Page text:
Review

Amelie" is what happens when a filmmaker with nasty habits tries to make nice. It's very much of a sometime thing.

The filmmaker is Frenchman Jean-Pierre Jeunet, responsible for the distinctly unpleasant trio of "Alien: Resurrection," "The City of Lost Children" and "Delicatessen" (the last two with collaborator Marc Caro). "I suddenly realized that I'd never made a truly positive film," Jeunet has explained. "At this stage in my life, in my career, I wanted to make a sweet film, one that makes people dream, which gives them pleasure."

This is all very nice, even laudable. The problem is, just as Tina Turner explains in "Proud Mary" that she's frankly incapable of doing "anything nice and easy," Jeunet doesn't really have the sensibility to make the homage to the classic 1930s and '40s romantic celebrations of the little people of Paris that this is clearly intended to be.

If those French films were poetic and affectionate, "Amelie" features an aggressive, in-your-face romanticism that's noticeably lacking in genuine warmth. While its story of lonely misfits searching for love has appealing moments, more often it turns into an overbearing fable overburdened with fake joie de vivre.

The problem starts with Jeunet's jittery visual style, his penchant for busy, speeded-up camerawork (including frequent zoom-ins on characters) combined with a passion for slightly surreal, occasionally off-putting imagery. For better or worse, this is a film that will not leave you alone, that is irritatingly insistent on pushing its hollow charm as if it were the real thing.

Despite this, "Amelie" has been a genuine phenomenon in France, both critically and at the box office, for reasons that won't necessarily be as potent in this country. For one thing, the film appeals to a streak of cultural meanness that may be more French than American, and its burlesquing of any number of standard French characters probably won't have the same resonance over here.

The key to "Amelie's" success, however, should have wide appeal, and that is the performance of its charmer of a star, Audrey Tautou. Winner of a Cesar for her work as the youngest beautician in "Venus Beauty Institute," the gifted Tautou plays Amelie as a kind of ultimate pixie, complete with impish smile and huge, ever-twinkling brown eyes.

Jeunet's film (which he co-wrote with Guillaume Laurant) opens with a brief look at Amelie's childhood, "raised by a neurotic and an iceberg" in a home so bleak a pet goldfish continually attempts suicide. All that makes Amelie so lonely that she retreats deeper and deeper into a fantasy life.

As an adult, Amelie works as a waitress in a Montmartre cafe called the Two Windmills that's filled with customary types: the world-weary patroness, a hypochondriac cigarette vendor, another waitress' hyper-jealous suitor, and so on.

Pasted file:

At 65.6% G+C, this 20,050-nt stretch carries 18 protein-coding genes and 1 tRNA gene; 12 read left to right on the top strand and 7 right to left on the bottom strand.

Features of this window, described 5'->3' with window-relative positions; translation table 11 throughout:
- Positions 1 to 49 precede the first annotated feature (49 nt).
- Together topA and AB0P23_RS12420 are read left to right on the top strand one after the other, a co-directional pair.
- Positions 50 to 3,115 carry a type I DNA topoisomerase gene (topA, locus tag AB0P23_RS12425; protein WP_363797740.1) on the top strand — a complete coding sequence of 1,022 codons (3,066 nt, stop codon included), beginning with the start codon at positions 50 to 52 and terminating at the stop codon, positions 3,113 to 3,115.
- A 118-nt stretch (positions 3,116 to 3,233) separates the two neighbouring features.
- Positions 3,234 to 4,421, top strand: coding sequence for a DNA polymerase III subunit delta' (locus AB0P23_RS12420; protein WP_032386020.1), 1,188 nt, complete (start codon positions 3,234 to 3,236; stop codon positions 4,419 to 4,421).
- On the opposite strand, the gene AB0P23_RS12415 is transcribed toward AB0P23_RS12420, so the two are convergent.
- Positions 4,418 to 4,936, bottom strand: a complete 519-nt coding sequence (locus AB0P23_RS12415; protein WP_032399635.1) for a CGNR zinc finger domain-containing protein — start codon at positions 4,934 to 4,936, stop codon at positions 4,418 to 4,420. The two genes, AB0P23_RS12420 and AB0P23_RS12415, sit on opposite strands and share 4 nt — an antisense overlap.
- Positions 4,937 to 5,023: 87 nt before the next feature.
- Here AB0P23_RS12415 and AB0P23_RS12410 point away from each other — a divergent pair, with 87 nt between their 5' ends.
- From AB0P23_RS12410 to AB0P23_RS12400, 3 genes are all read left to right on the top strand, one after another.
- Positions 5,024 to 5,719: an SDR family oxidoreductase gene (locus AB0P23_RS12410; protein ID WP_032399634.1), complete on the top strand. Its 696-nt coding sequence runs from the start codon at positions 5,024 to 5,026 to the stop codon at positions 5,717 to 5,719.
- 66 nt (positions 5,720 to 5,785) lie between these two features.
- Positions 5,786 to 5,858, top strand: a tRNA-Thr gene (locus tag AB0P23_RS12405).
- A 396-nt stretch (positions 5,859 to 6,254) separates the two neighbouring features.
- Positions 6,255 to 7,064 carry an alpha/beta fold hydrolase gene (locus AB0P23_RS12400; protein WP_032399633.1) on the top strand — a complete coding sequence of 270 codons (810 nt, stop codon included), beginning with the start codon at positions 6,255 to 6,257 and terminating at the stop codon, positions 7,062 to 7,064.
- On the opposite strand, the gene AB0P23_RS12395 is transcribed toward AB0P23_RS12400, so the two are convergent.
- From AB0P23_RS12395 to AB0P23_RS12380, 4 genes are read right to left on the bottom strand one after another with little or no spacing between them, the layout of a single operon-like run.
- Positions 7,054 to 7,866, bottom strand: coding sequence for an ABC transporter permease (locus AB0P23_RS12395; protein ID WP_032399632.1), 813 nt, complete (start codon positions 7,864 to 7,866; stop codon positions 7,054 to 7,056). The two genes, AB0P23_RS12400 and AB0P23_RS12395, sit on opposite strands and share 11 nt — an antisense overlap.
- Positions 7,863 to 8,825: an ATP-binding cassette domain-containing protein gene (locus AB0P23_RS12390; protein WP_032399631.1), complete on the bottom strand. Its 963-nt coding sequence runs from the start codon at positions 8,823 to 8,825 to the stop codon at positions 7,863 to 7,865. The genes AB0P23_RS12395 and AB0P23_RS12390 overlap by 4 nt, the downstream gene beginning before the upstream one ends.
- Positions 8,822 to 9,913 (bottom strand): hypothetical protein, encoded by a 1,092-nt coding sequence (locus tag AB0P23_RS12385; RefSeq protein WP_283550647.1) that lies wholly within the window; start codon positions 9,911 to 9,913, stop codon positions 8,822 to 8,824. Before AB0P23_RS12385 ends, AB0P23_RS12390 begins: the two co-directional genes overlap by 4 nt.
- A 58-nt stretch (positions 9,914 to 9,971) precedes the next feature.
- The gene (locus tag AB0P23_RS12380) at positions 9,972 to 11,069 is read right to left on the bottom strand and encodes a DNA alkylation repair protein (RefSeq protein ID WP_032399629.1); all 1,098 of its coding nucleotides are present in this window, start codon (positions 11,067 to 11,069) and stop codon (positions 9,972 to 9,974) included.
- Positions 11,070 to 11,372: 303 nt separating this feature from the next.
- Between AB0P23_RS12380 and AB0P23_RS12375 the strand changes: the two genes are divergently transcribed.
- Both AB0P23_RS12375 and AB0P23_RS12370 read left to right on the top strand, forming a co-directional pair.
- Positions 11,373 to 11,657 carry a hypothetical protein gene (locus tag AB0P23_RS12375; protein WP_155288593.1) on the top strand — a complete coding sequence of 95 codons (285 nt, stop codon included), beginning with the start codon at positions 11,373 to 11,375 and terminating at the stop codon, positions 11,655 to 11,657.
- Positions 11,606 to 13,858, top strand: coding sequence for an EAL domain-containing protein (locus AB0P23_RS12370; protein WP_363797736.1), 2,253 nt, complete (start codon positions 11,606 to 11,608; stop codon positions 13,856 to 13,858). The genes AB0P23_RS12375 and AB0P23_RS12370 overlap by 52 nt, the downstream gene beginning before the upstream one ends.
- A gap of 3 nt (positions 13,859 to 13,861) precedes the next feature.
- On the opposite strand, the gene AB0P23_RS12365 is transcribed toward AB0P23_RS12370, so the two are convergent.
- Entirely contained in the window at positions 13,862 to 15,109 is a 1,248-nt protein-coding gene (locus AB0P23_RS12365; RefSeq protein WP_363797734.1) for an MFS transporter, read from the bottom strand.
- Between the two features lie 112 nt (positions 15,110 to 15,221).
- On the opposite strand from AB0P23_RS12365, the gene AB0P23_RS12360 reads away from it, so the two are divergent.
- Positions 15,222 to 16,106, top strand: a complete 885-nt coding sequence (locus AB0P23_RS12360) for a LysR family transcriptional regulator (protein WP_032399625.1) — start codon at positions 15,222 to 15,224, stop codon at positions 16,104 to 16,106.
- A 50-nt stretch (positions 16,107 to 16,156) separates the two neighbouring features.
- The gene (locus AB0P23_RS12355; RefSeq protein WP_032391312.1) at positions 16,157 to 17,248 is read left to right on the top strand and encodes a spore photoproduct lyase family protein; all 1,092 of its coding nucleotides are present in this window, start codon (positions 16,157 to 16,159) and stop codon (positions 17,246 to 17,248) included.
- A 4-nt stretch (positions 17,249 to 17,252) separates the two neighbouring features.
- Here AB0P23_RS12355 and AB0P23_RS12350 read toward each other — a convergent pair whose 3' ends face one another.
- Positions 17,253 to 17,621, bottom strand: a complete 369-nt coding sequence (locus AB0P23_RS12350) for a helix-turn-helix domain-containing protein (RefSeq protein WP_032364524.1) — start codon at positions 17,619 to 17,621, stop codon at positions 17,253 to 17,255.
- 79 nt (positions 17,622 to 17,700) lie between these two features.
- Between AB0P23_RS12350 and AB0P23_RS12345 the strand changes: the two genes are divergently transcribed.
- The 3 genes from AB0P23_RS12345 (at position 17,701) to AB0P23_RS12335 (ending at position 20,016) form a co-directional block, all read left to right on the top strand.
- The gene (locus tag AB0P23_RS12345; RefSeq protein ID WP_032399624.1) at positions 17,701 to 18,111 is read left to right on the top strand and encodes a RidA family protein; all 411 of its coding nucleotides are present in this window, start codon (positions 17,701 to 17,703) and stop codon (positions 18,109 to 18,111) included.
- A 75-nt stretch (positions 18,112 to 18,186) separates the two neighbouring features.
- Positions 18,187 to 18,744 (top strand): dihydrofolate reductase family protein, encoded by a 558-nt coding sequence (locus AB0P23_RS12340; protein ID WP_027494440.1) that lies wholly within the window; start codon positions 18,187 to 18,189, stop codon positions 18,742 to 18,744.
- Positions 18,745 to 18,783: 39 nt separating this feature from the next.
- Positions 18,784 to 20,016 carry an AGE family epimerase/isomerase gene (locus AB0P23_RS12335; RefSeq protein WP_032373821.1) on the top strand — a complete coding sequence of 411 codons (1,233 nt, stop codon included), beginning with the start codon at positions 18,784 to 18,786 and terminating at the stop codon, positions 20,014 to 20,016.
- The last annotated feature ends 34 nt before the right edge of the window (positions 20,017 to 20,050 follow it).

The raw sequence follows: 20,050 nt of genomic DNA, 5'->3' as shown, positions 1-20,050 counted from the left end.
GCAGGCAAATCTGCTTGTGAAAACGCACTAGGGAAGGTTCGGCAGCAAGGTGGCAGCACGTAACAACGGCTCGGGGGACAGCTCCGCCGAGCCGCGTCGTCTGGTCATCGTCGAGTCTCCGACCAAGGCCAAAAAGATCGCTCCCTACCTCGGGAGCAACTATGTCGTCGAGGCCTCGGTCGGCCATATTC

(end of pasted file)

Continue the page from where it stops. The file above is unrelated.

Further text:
Amelie's apartment house is also exclusively populated by excessive characters. There's the glass man (Serge Merlin), a shut-in with fragile bones who repaints a celebrated Renoir painting every year. There's a weepy concierge (Yolande Moreau), still mourning a husband who ran off to South America with his girlfriend, and Collignon (Urban Cancellier), a dyspeptic grocer who mistreats his long-suffering assistant.

Amelie's quasi-ordinary life changes one morning when she discovers a small box of childhood treasures in her apartment, hidden there by a small boy some 40 years ago. She determines to return the cache to its rightful owner and rededicates her life to becoming a doer of increasingly complex good deeds for the downtrodden and woebegone.

But fixing other people's messy lives is also an excuse for Amelie to neglect her own. So even when she meets Nino (actor-director Mathieu Kassovitz), a fellow lonely recluse who spends his days re-assembling torn up and discarded snapshots from train station photo booths, she flies from this potential romance at every turn. Not that it does her any good.

Because Jeunet and company are working from time-tested models, this sounds quite appealing, and at times "Amelie" is as advertised. But in general this film thinks it's doing things it's not. Its spirit is as mocking as it is celebratory, and its frozen heart is most engaged when its heroine takes sadistic revenge on an unpleasant character. "Fifty million Frenchmen can't be wrong" was a popular sentiment among American soldiers during World War I, but times have changed. In this day and age, maybe they can.

By Kenneth Turan, Times Film Critic fromwww.calendarlive.com


synopsis
production
review 1
review 2
review 3
review 4
review 5
review 6
review 7
soundtrack
photo gallery
links
video clip
enter your email to receive update news
Mr. Nobody (Jaco Van Dormael) ?
Perfect
Good
Ok
Boring
Awful
  
results 
other surveys 



this month's featured album

composer | soundtrack | movie | director | forum | search | musicolog

CONTACT

© musicolog.com 1998 - 2017
design, content and code: mete